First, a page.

COVID sidelines many workers, undercuts rebound

The COVID clamps on the available workforce explain much of the inability of the economy to get rolling again. Companies simply cannot get the available work done because they can’t muster full work forces for their operations.

When one worker becomes infected, it can knock out another dozen workers who were exposed. They are unavailable to produce goods and services when they are quarantined. Plant and retail managers are rustling up every worker they can attract to run machines or take care of customers. Backlogs are growing.

Sales can be off as much as 20% because managers can’t get the work out the door.

That, of course, depresses the rebound in the national economy. The fourth quarter numbers are reflecting a dampening of the rebound.

The Center for Disease Control last week helped that picture when it reduced its recommended quarantine period from 14 days of quarantine to 10 after exposure to a positive case and no symptoms. The quarantine recommendation was lowered even further to seven days if the worker tested negative. That helped to put a lot of workers back into active production.

Many other factors affect the fortunes of individual companies and the general economy, such as the expectations for widespread vaccination over the next year. The vaccine rollout will be an enormous positive factor going forward, but it will take at least a year to have a broad impact across the whole society.

Meanwhile, some of the strategies of the Trump administration have also proven to be a drag on the economy. His tax cuts were a stimulus. But, his mixed messages on the virus were damaging.

The president fought to lower exports from China in an effort to keep the jobs at home. He failed completely. Exports from China to the US rose slightly during his four years in office, and they are surging this year. They rose 45% in November.

Exports from other nations to the US also rose significantly during his tenure.

What will Joe Biden do when finally in office to balance the trade with the rest of the world? Like Trump, he talked about bringing jobs home. But he also talked about better relations with partners overseas. Tariffs stiffen relationships.

So, balancing trade will require a lot of tough negotiations for a win-win result, but that takes time. In other words, trade will not be an easy avenue for jump-starting the US economy.

The number of unemployed has been cut by about half since the pandemic low, but 10 million more Americans are still out of work than before the pandemic hit hard in March.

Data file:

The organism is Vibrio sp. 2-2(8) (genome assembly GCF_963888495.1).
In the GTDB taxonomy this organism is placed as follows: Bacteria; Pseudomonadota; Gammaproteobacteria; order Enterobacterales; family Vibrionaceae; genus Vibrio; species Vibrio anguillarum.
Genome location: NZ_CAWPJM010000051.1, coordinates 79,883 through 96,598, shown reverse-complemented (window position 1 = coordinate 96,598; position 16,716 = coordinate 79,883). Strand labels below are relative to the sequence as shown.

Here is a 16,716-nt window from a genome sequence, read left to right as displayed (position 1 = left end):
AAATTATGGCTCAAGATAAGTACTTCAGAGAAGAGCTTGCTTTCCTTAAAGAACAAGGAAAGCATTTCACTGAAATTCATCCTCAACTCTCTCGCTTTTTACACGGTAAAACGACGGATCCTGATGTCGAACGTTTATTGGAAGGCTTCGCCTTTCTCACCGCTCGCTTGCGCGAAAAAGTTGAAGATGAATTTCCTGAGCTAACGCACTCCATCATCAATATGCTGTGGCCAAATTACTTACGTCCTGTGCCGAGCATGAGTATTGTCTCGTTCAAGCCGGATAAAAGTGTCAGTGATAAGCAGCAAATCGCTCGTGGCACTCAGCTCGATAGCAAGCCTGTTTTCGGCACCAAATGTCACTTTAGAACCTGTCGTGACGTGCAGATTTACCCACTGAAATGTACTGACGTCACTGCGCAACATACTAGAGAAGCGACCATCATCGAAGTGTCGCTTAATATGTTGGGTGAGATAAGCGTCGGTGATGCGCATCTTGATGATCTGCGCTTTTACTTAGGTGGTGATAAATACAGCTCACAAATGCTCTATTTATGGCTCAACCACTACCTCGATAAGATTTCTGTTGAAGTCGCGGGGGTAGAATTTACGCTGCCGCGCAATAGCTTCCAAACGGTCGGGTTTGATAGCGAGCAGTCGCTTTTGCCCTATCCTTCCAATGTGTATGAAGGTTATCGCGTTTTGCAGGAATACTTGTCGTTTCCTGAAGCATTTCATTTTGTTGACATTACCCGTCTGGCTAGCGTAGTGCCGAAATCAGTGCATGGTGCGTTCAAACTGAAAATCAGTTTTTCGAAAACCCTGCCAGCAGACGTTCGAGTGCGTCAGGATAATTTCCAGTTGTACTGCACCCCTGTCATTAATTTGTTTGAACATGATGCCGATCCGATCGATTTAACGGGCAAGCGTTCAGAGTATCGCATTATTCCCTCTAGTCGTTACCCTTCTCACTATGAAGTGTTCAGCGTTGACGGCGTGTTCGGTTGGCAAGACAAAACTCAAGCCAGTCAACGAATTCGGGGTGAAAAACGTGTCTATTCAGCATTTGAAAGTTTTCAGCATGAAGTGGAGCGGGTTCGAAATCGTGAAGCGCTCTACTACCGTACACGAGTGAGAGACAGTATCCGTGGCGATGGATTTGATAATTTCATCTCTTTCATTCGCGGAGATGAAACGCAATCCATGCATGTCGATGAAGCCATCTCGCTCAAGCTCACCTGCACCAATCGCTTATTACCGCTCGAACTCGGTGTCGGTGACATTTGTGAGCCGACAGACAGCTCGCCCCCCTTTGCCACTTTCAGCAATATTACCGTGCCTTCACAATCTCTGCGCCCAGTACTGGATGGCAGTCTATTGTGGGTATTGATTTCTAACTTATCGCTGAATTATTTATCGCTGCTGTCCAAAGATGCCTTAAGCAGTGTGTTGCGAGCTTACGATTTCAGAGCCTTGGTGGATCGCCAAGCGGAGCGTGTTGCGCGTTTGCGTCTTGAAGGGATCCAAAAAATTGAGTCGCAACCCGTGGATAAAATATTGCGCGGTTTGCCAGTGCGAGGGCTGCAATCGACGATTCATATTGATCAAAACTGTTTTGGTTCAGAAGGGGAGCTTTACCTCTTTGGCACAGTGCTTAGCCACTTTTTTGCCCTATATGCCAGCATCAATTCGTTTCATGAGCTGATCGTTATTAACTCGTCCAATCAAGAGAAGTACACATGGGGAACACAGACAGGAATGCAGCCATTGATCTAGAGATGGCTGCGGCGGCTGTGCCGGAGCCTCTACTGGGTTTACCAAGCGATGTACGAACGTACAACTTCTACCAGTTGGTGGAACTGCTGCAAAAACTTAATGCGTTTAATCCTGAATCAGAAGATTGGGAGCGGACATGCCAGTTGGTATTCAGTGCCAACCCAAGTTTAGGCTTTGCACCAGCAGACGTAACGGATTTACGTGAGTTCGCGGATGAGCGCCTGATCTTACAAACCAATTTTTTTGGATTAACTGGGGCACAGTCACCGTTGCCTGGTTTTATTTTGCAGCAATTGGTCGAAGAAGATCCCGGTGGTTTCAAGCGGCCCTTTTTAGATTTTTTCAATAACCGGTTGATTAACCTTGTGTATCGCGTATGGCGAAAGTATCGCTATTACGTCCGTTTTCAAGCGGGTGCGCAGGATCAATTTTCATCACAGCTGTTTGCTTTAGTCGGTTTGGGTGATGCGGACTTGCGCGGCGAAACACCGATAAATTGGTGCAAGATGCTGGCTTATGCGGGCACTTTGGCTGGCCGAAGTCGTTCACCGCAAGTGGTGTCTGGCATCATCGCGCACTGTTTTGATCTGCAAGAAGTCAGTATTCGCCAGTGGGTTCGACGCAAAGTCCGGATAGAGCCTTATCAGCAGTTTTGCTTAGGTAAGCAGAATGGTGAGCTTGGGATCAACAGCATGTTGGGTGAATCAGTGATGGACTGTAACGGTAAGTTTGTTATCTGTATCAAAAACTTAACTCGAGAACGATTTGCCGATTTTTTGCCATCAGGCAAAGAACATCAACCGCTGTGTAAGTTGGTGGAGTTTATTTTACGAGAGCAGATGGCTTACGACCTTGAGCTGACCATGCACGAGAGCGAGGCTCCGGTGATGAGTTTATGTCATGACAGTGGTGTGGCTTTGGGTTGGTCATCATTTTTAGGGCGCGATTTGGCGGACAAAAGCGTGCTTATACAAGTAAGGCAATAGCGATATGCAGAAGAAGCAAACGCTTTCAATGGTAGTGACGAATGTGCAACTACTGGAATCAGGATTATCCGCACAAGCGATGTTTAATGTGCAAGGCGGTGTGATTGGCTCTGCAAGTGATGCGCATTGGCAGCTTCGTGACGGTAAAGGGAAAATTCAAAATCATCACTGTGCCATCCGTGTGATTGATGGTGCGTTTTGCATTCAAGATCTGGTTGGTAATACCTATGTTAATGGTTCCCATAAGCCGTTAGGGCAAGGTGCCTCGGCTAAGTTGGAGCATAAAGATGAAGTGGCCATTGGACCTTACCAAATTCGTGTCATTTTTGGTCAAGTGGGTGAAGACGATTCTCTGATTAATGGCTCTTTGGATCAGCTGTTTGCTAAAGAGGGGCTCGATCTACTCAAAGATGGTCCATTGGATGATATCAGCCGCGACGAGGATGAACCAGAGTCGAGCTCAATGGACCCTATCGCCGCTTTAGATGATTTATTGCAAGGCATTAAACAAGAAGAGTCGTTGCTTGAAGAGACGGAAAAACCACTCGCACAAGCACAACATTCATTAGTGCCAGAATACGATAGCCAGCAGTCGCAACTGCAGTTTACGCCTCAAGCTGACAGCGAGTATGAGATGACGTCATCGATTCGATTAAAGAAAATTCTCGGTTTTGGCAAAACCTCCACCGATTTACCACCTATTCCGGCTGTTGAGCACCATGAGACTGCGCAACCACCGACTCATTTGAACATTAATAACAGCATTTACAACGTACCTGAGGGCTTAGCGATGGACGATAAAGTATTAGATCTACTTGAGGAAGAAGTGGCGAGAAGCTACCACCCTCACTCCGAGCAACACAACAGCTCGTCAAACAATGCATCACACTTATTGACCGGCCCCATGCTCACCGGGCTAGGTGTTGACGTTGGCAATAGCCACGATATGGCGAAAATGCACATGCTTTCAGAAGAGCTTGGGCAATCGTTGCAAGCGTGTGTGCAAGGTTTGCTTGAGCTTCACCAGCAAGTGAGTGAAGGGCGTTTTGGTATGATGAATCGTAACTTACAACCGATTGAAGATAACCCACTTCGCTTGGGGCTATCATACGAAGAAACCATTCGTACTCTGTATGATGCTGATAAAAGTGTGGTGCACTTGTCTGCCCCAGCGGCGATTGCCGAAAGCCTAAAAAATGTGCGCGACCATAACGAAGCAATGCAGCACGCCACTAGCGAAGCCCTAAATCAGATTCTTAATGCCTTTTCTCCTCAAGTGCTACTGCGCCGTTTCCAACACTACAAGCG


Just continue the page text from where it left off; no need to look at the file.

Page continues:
The new administration does not have a lot of chops when it comes to job creation. That’s largely in the domain of the private sector. Biden and his crew are loaded with experienced in managing the government, but are extremely shallow in knowing what to do to help the private sector become vibrant again.

Remember, all tax revenues come directly or indirectly from dynamism in the private sector. Most companies deserve to be revered for providing jobs and tax revenues, but that is not the mindset of the progressives in the Democratic Party. Their proclivity is regulation.

Common sense regulation is a necessity in any economy, but more important is turning entrepreneurs loose to reinvent the economy. They are the job creators, not the government.

Note that the Biden cabinet lacks any semblance of expertise when it comes to innovation, business startups and job creation. Why hasn’t he pulled several of the country’s great entrepreneurs and business managers into his cabinet?

Nor has he tapped economic development experts at the state level. They have been in the trenches of job creation for decades.

They know what works and what doesn’t work for growing a state’s economy. For instance, recruiting from other states or countries is a zero-sum game. They know that the great employers in their states generally have started right in their home state. The great entrepreneurial companies are fast growers, which in turn trickles down to the rest of the economy because they need small and medium size companies in their supply chain.

Hopefully, Mr. Biden is smart enough to talk to the job creation experts and not just rely on platitudes crafted by his speech writers and academic economists.

Meanwhile, rigorous policies and enforcement at the state level to reduce the spread of the virus will be the prime mover for lifting the economy in the short run. We need to get our workers back to work.

Meanwhile, also, congress and state governments need to come to the rescue of people and organizations crippled by the pandemic. Congress is working on a second bailout bill, and it needs to get done ASAP. Some companies need additional bailout capital. And many employees need the $300 per week proposed for continuing unemployment compensation.

The massive bailout of early 2020 worked. It kept many companies afloat that surely would have gone under. And it kept many families afloat.

That’s a major role of government: keep employers and employees viable in times of crisis. The subsidies will be paid back as the economy rebounds.

Get it done on a bi-partisan basis as was accomplished with first emergency relief bill.

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